High Country Magic

There are probably one or two of you out there who don’t believe in magic. Don’t be ashamed. It’s all right. You were most likely dropped on your head when you were very little and that part of your brain, the part that believes in magic, got a little scrambled. This is not your fault. If you want to blame someone, blame your clumsy parents. Or even that monster that lives under your bed who in trying to get you, caused you to fall out of the bed right on to your stubby little noggin. In any event that fall likely caused a serious disturbance in your parietal cortex. Many physicians feel that this is bad. Your parietal cortex is needed for many daily functions and shouldn’t be screwed up if you want to live a happy normal life. Or believe in magic.

There is hope for the afflicted however. They can be brought back to the straight and narrow where they can see, feel and believe in magic again. Sometimes this is occasioned by another blow to the head and the bent and/or twisted part of that old parietal cortex is slammed back into its rightful place again. This could allow for the acceptance of magic to be reestablished.

Another possibility is seeing your sister Agnes’s kid Alfie turned into a toad by an irritable wizard and left to hang around in the garden eating flies and other disgusting things for the rest of his life. He was a miserable little buttock anyway, so that might be an improvement. That might do it. That might be just the shock you needed to get that old magic rolling again.

Another possibility is you’re just a late bloomer. For most of your life you didn’t have time for magic. You were working too hard. You watched a lot of daytime TV. You didn’t get out much. Your Mom and Dad, perhaps the ones who dropped  you on your head in the first place, told you there was no such thing as magic so just shut up. They probably had things to say about Santa, The Easter bunny, and honest politicians too. This has the result of hardening your parietal cortex and creating a no magic zone in your outlook on life. However listen up as this is a big however, as you age your brain softens, it gets the consistency of a blueberry pudding or even in some cases cottage cheese. This has been well documented by real Doctors and the occasional serial killer actually looking into your brain cavity with special tools to see what’s going on in there. This brain softening has both good and bad results. The good is you are now free to see and observe magic again, like you did when you were a kid. Common place things take on a new life, a beauty you had forgotten exists. Such as the beauty seen in the photo above. Tell me it doesn’t take magic to create something as beautiful as that.

The bad of course is you begin to lose all motor functions and are well on your way to becoming a total vegetable. You’ve seen this, your brother’s wife’s father has all the cognitive responses of an overcooked cauliflower, he was never much brighter than a four slot toaster anyway but even if he was like a major brainiac before, he’s a mental dribbling idiot now. This is too bad and often unfair but since when has life been all that fair.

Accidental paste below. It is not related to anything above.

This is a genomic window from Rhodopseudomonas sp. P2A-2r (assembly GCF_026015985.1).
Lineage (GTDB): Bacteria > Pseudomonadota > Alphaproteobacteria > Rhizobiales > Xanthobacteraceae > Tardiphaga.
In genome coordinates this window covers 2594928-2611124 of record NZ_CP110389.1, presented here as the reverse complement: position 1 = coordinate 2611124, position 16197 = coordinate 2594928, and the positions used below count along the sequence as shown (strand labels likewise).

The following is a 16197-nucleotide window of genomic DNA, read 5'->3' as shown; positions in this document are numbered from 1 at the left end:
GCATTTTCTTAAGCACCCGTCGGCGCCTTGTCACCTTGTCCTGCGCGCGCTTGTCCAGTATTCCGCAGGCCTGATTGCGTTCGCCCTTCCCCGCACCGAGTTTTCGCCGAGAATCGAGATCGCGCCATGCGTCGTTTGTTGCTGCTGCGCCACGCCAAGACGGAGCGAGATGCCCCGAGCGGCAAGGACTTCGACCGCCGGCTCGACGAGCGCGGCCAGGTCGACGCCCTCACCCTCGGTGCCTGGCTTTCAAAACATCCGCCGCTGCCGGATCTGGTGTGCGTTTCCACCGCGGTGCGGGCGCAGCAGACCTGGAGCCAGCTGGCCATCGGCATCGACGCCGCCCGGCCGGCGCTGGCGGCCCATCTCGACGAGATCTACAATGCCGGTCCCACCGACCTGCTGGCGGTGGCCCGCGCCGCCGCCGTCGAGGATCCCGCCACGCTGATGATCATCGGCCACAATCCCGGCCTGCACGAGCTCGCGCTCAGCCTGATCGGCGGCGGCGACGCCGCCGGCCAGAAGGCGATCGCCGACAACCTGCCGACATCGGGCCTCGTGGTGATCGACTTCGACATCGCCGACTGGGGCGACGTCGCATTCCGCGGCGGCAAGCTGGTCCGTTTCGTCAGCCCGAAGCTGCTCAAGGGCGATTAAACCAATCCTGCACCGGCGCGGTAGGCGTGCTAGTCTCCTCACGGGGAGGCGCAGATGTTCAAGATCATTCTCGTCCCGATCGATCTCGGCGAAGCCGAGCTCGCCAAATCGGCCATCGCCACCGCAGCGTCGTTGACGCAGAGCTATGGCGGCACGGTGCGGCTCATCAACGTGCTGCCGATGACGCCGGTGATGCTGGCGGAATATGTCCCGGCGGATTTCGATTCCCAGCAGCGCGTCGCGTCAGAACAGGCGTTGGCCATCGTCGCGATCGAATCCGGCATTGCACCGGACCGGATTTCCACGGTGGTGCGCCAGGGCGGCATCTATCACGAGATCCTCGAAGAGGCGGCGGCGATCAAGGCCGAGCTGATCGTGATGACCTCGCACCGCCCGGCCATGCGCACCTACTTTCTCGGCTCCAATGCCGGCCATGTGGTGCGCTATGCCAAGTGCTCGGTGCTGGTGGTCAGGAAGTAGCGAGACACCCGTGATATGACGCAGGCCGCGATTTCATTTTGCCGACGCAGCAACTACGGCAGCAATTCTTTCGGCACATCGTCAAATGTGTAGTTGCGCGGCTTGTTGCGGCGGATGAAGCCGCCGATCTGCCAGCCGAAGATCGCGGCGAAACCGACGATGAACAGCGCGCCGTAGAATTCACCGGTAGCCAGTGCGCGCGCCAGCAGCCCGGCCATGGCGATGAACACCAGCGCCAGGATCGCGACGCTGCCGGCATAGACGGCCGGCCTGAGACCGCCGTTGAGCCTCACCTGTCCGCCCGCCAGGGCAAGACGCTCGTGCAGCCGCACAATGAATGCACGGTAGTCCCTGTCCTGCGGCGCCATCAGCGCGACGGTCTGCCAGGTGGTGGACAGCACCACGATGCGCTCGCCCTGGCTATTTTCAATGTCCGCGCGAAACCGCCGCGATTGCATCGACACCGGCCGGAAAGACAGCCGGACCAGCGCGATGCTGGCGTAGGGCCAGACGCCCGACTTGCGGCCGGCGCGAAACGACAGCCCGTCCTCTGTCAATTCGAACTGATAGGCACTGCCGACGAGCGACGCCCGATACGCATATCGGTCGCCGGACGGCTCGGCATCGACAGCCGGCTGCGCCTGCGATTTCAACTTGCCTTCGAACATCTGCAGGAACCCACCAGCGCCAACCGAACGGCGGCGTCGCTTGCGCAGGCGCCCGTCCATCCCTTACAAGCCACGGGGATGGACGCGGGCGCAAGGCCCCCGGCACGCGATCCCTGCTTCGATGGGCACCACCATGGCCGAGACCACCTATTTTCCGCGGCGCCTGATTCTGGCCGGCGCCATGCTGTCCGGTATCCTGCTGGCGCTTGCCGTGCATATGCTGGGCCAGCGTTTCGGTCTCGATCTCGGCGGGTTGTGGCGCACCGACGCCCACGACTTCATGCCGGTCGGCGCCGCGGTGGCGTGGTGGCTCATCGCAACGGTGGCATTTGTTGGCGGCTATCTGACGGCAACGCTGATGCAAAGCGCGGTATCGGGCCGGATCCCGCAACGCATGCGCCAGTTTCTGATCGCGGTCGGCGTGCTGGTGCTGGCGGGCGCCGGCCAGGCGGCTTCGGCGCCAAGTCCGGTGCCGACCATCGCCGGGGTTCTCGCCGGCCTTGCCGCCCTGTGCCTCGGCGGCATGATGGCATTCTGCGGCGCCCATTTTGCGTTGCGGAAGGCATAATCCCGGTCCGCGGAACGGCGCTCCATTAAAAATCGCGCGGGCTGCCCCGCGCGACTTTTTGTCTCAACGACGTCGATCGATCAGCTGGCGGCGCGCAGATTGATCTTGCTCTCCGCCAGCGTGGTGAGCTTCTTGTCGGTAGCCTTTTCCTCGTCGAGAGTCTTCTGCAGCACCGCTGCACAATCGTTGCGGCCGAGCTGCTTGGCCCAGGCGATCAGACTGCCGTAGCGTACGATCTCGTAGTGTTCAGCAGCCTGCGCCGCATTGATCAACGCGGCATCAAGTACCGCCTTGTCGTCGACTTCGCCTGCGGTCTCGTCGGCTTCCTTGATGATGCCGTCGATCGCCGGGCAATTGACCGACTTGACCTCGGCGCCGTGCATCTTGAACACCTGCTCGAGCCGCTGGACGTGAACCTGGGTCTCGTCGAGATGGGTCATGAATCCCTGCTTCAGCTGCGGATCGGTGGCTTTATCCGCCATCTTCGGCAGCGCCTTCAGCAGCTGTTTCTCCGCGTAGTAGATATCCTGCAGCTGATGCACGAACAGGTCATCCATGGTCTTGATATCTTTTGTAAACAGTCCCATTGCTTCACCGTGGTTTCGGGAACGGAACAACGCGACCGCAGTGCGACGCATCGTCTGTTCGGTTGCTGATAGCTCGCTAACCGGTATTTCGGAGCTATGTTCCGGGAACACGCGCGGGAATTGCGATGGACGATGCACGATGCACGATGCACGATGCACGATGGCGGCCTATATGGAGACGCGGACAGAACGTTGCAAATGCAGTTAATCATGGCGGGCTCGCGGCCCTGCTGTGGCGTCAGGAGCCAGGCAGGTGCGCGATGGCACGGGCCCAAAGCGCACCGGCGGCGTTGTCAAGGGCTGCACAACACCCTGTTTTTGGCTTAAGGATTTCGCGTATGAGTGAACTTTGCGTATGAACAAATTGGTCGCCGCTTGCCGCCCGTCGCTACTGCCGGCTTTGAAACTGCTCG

Remember magic comes in all forms, from great big events, like getting the tax code straightened out, to smaller but no less magical events than finding beauty in the middle of the gently falling snow. For now I’m gratefully accepting the small events in the magical world such as this High Country Magic seen while walking in the woods one day. Here’s hoping you still see magic in your life.

 

Last Bridge To Rivendell

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Often reality and fantasy can overlap for those who wander. Sometimes in small ways, other times in huge overwhelming ways that wash over them as they suddenly see what they’ve only imagined from reading someone else’s verbal pictures.

Such was the case for me when I viewed Multnomah falls for the first time. It wasn’t just the slender falls itself with its graceful plunge of over 560′ into the clear pool  below. Or the bottom falls which fell another 69′ onto a rocky platform where the cool water gathered itself then rushed musically down the side of the cliff to empty into the Columbia river.

That alone would have been awe-inspiring in itself, but then to add the graceful bridge spanning the distance over the lower falls where one can stand and feel the cool mist drift across your senses had to have been done by someone who knew Elves and the magic folk personally. Or perhaps having traveled to those places and experiencing the beauty couldn’t bear to leave them behind.

As you approach up a wide stone staircase to a viewing area that allows you to see the entire scene at once, you are suddenly thrust into another place, another world where anything can happen, where you might meet creatures from a land of fantasy that you only thought was imaginary. A place where magic was possible and you might have powers you never dreamed of before. This could be a gateway that, if you allow yourself and can throw caution to the winds, you might just visit a land of wonder and adventure the likes of which you have never imagined before.

Multnomah falls is just one of the many waterfalls in the real world that you can visit while traveling along old highway 30, a scenic byway that parallels I-84 in the Columbia gorge. If you get the chance, go there, you might just get an opportunity to take a journey to a place you did not expect to go.